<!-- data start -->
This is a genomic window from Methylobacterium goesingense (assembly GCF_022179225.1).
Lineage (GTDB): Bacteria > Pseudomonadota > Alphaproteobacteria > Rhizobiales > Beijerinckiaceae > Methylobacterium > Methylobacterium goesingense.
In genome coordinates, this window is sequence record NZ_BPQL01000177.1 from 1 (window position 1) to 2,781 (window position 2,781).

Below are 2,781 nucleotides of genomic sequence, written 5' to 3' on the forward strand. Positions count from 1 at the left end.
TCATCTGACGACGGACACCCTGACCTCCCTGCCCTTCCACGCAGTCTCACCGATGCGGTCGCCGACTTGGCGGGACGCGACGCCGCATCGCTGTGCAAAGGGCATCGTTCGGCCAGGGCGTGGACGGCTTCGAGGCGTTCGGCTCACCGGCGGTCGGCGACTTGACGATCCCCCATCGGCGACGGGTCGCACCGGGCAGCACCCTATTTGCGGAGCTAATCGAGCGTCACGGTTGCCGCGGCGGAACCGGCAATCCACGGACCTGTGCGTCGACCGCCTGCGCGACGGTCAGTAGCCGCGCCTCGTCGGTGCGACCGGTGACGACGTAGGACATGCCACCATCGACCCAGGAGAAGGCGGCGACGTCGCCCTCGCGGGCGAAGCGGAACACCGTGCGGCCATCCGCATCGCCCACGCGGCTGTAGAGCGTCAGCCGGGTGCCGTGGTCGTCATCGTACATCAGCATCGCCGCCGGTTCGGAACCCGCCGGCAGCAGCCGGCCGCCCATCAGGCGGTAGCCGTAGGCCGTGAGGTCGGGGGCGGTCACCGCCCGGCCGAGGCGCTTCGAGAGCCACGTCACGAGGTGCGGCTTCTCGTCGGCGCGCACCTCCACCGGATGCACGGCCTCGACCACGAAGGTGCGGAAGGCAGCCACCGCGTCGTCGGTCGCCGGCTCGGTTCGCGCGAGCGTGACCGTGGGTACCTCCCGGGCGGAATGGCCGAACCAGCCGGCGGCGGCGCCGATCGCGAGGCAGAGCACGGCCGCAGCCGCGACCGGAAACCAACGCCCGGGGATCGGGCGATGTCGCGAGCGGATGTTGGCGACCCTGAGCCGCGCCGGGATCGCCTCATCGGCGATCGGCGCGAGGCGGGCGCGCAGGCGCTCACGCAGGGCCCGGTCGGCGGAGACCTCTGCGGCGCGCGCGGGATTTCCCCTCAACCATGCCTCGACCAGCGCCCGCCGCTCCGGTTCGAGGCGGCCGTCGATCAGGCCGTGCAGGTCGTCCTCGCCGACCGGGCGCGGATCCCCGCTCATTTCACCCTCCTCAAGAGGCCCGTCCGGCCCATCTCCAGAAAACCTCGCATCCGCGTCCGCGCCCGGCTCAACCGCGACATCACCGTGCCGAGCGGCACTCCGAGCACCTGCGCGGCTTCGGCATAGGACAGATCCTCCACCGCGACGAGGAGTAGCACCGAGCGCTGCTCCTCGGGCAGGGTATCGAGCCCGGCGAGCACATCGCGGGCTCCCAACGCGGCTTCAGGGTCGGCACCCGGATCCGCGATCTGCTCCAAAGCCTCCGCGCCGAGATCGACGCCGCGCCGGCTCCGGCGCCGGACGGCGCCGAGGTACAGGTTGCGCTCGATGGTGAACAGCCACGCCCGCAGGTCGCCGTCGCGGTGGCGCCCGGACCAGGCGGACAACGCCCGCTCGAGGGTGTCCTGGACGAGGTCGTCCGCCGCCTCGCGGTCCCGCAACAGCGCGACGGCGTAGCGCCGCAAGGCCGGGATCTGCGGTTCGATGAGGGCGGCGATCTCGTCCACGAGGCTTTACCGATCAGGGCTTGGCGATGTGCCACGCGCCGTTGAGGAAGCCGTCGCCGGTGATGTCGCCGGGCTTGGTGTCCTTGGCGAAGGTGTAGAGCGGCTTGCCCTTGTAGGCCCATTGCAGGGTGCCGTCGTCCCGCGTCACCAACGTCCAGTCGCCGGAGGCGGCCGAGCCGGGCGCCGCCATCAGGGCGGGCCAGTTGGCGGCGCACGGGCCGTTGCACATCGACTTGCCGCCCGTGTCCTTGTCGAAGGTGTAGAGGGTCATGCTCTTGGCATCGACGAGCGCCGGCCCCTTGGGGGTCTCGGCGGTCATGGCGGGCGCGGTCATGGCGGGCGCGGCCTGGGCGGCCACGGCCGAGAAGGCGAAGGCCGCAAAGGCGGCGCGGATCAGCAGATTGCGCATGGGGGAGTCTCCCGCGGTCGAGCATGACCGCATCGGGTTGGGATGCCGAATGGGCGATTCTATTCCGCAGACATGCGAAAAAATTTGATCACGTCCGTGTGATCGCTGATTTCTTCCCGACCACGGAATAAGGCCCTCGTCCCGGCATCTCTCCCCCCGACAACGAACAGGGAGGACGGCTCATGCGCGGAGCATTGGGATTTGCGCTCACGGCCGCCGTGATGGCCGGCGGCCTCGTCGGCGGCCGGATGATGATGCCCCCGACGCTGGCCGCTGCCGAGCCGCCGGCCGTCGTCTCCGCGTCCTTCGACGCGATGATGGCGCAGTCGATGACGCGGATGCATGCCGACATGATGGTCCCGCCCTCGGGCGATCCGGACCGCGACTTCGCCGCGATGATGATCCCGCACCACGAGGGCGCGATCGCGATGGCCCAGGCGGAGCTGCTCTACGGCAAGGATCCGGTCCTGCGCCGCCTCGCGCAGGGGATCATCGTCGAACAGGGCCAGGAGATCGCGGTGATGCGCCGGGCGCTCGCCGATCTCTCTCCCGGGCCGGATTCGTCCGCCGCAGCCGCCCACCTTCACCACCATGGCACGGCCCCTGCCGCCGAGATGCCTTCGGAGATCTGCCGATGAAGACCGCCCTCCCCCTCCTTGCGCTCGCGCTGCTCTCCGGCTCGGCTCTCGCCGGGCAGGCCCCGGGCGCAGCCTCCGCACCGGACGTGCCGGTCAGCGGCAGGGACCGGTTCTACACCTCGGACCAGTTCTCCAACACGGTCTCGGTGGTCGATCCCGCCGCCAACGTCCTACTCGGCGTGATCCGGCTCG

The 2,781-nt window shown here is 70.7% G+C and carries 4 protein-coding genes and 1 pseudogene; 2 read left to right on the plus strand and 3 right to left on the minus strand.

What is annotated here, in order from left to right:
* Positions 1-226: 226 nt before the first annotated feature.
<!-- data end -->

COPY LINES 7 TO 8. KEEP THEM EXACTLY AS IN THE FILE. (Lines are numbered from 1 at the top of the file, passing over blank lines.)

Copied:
What is annotated here, in order from left to right:
* Positions 1-226: 226 nt before the first annotated feature.